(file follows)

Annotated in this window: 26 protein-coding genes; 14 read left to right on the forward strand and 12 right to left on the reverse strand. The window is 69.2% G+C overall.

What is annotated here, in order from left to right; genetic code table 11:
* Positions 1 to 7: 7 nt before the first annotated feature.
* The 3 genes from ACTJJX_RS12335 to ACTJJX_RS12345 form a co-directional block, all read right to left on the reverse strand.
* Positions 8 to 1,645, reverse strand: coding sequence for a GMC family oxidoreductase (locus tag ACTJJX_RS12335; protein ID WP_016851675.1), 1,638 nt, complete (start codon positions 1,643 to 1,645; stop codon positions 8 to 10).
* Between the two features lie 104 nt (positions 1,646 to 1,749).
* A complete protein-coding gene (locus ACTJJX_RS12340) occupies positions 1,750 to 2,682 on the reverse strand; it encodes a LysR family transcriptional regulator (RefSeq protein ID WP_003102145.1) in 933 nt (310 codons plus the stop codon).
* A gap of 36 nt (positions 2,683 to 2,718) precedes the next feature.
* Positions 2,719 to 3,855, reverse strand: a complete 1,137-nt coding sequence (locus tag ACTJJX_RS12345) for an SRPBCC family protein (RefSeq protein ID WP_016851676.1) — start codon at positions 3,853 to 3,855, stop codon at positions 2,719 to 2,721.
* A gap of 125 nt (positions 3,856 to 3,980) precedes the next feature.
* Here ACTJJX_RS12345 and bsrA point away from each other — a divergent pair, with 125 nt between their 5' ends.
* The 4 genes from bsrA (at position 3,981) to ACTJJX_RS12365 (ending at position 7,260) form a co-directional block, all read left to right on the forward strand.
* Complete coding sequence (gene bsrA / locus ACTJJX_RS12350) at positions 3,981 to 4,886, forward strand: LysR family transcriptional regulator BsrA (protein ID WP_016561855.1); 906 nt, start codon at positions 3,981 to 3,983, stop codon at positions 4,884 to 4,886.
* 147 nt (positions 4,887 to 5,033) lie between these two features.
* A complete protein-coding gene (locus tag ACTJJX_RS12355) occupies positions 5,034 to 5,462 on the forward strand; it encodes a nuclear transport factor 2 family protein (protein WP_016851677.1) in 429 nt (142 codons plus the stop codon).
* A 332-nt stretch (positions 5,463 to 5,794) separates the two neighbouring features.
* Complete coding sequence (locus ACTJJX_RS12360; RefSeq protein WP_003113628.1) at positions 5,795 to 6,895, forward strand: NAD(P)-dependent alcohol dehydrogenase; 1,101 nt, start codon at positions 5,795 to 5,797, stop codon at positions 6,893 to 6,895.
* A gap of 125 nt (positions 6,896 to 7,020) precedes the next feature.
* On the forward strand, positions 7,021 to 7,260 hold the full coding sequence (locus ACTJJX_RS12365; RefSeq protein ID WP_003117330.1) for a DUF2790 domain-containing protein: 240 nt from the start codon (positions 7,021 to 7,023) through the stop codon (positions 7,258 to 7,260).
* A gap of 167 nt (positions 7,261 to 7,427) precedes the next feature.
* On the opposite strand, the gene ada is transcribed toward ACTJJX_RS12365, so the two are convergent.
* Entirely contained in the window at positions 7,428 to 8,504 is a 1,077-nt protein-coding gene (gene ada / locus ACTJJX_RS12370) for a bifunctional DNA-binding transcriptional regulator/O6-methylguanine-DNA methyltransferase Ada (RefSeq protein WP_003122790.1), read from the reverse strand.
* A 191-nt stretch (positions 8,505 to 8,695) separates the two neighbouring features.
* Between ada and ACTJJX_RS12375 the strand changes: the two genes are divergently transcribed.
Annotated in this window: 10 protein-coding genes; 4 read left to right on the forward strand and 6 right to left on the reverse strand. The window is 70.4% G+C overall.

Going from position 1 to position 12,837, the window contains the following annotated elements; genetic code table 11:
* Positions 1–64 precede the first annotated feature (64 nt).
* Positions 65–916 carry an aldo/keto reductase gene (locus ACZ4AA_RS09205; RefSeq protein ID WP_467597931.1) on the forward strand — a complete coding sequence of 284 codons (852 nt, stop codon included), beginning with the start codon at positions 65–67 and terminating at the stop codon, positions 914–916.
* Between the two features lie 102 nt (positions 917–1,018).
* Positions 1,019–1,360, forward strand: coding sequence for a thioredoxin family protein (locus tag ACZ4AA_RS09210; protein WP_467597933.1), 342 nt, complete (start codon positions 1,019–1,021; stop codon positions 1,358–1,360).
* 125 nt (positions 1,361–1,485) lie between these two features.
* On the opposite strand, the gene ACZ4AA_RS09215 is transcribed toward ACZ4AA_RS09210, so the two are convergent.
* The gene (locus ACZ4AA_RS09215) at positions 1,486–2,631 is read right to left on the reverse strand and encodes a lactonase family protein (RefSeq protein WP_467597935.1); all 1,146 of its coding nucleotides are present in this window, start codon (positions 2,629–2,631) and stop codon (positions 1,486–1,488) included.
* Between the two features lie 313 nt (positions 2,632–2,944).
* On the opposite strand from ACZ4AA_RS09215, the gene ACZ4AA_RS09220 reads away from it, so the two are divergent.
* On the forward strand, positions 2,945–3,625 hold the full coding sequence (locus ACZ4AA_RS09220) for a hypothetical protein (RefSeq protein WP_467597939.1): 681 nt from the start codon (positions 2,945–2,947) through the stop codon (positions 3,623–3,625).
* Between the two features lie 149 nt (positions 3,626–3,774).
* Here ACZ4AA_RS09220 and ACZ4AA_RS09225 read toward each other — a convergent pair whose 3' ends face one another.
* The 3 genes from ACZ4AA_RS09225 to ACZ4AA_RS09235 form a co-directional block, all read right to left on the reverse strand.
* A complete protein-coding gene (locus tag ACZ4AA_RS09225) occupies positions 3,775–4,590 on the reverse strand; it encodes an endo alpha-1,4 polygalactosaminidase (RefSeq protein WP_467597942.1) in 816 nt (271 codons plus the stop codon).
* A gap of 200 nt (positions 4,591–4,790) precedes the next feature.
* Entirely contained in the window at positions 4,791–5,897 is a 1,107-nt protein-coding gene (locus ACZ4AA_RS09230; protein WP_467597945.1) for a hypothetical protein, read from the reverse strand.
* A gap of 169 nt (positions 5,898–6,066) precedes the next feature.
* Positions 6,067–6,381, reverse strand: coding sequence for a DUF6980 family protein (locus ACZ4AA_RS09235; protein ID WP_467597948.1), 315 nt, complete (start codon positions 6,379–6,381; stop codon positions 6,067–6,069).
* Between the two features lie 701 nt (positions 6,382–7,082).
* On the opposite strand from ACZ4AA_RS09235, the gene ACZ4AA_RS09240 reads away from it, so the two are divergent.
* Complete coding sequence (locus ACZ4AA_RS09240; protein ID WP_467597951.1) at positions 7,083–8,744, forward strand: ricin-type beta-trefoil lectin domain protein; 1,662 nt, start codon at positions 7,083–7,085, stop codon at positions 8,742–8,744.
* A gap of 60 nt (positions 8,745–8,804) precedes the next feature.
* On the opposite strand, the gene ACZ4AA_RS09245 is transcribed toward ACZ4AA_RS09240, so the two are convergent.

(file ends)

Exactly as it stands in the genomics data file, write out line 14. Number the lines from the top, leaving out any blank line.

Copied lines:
* 147 nt (positions 4,887 to 5,033) lie between these two features.